In the end, owner Jeff Vinik said, the Lightning will be better off financially because of the new collective bargaining agreement.
With the owners now getting 50 percent of revenue (up from 43 percent under the old agreement) and revenue sharing of $200 million a year (up from $150 million), there certainly will be more money in every owner's pocket.
But consider this: Assuming league revenue grows 6 percent annually (it grew 7.2 percent under the old deal), the salary cap in 2021-22, the last season of the new 10-year deal, would be $96 million, according to an analysis by Canada's Globe and Mail newspaper. The salary cap floor would be $70.9 million.
The Lightning's payroll this season: $63 million, about $7 million under the $70.2 million cap.
In other words, Tampa Bay, a small-market team that annually loses money and is in the lower tier of the league in terms of revenue, according to Forbes magazine, must drastically grow its business to keep up with the projected salary inflation.
"Those numbers don't scare me," Vinik said. "I hope the league does prosper to that extent. … To the extent we get to that level, that would be awesome, because that means the game of hockey is really booming in North America."
Though Vinik would not say (and probably can't say yet) if the new agreement makes the Lightning a break-even franchise or even a money-maker, he did say, "I think if we continue to do what we've done the last three years — we've built a great organization on and off the ice — we should be in good shape."
One reason he cited is expanded revenue sharing.
The distribution is difficult to figure because even this season the amount available will be calculated on total league revenue. Individual team revenues will determine which organizations benefit, though the formula is not clear.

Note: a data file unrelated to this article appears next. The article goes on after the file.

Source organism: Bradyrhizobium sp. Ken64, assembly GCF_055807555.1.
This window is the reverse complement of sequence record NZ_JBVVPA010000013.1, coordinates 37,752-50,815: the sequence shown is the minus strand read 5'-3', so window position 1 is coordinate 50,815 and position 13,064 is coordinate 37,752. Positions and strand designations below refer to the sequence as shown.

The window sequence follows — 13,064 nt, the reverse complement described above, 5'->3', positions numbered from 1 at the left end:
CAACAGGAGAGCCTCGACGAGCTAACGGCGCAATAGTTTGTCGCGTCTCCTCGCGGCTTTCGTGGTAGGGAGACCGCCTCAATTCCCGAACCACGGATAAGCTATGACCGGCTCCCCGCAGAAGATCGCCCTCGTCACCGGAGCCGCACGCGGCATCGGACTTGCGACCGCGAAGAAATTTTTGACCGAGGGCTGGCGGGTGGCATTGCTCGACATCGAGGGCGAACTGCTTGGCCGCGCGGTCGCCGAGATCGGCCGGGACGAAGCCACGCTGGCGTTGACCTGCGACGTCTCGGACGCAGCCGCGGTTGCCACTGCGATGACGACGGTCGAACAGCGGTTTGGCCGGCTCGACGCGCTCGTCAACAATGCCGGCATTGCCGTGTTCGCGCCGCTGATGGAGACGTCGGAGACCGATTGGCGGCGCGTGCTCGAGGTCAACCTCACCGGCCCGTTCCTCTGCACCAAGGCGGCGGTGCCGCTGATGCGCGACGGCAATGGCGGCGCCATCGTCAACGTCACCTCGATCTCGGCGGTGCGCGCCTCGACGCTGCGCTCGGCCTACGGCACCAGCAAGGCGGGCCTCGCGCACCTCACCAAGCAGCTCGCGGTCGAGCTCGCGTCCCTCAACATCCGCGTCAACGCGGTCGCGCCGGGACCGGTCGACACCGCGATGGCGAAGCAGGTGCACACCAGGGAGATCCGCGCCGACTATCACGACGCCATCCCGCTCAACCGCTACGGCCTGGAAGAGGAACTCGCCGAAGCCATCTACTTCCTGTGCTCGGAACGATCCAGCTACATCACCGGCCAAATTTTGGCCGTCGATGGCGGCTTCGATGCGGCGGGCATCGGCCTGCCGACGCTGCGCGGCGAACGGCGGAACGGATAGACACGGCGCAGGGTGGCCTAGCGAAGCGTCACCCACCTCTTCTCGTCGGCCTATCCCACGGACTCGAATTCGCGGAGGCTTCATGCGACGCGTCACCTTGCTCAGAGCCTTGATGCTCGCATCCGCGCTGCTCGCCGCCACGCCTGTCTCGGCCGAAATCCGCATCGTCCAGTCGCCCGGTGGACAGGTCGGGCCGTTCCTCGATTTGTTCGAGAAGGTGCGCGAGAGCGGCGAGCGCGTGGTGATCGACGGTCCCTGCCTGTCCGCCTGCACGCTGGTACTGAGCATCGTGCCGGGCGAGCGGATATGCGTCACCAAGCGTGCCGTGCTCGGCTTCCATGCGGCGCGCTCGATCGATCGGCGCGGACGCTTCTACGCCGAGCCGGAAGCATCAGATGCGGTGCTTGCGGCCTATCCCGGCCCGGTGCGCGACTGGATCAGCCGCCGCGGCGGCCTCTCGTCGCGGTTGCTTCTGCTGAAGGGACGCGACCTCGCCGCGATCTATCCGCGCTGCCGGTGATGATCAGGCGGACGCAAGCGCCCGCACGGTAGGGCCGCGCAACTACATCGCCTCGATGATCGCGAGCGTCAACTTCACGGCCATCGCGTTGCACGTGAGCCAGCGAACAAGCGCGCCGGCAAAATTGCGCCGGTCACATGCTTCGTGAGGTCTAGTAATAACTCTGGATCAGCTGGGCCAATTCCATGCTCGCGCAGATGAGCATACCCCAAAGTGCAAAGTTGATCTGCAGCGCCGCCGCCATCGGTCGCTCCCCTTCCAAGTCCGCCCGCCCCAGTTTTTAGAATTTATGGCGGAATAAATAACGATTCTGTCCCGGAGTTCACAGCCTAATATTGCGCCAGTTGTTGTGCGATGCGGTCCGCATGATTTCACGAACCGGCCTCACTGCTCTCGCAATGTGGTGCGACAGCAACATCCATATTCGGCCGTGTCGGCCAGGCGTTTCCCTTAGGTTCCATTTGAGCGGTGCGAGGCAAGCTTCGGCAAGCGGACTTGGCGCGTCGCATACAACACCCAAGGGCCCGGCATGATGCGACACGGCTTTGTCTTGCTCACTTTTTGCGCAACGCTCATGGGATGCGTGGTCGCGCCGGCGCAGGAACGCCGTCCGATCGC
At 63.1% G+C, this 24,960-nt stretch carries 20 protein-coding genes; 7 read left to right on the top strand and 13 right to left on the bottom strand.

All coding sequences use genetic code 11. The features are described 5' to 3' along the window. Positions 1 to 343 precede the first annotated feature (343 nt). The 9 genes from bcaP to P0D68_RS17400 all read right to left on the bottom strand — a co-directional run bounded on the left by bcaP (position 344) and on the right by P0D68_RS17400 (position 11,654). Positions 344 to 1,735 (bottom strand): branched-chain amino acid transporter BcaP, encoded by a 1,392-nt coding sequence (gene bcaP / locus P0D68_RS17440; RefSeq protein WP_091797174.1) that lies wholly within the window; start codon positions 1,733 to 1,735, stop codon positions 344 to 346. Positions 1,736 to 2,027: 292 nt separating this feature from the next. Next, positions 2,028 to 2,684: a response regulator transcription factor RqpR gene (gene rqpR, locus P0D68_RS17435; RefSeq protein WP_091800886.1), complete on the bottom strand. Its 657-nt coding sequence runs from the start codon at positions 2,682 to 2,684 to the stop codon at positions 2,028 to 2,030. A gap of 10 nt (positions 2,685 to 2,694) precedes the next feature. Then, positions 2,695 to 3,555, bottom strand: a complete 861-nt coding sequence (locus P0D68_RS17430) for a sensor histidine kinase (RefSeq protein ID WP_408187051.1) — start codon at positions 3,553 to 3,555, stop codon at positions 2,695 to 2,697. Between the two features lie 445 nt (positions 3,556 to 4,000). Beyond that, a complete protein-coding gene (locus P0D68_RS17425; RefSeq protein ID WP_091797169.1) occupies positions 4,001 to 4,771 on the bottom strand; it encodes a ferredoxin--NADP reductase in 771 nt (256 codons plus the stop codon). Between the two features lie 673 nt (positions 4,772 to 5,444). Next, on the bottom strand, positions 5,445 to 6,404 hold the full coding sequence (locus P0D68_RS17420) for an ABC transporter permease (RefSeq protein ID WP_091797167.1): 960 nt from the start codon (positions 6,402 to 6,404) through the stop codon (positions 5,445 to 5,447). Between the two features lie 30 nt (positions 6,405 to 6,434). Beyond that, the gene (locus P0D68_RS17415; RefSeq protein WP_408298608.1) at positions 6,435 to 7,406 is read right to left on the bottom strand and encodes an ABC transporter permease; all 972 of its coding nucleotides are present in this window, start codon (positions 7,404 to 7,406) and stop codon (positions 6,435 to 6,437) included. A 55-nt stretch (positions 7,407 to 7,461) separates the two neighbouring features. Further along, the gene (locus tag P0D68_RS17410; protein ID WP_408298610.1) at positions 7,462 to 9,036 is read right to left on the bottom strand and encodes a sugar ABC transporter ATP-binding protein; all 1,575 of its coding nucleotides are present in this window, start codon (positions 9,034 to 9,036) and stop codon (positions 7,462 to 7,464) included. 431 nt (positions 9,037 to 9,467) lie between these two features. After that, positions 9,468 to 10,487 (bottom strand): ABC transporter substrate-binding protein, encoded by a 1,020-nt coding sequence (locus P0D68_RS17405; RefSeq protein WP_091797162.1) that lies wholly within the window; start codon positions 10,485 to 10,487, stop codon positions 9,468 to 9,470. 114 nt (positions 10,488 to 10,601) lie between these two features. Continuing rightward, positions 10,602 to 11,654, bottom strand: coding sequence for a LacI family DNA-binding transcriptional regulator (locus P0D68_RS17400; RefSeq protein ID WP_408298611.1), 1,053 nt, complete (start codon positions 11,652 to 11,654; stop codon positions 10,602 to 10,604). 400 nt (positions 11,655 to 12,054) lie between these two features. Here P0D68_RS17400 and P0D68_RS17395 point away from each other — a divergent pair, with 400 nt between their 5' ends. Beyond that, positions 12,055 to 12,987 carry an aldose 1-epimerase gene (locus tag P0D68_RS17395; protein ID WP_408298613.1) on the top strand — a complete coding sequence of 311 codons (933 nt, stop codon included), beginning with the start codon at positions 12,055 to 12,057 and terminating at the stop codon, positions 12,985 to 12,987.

According to the NHL, "The distribution of the revenue-sharing pool will be determined on an annual basis by a revenue-sharing committee on which the (players union) will have representation and input."
There also are those who do not believe expanded revenue sharing will have much of an effect.
In an email, John Vrooman, a sports economics professor at Vanderbilt, said the NHL's $200 million revenue sharing "is considered a joke in a league with $3.3 billion in revenue."
"The owners argue this sharing arrangement is comparable to (Major League Baseball), where national revenue is shared equally and 31 percent of local revenue is pooled and shared. MLB shares $400 million on local revenues of $6.6 billion, which is about twice the size of NHL. The difference, of course, is that national revenue in MLB is about three times the size of NHL revenue even in relative terms."
And Drew Dorweiller of the Montreal valuation firm Dartmouth Partners told Toronto's Star newspaper that at best "(revenue sharing) will help nudge some of the marginal teams into profitability. … But (for) some of the lost causes like Phoenix and Nashville … it probably will confirm that nothing can be done."
Even so, Vinik said, "I think it's great for the league that we have enhanced revenue sharing. I think it will help many teams, including the Tampa Bay Lightning. It's a very important component of revenue for a lot of the teams, including us."
Bottom line, Vinik said, the deal is "a fair deal for the owners and the players. … It does help us on our long-term path for having hockey survive in Tampa Bay for many years to come."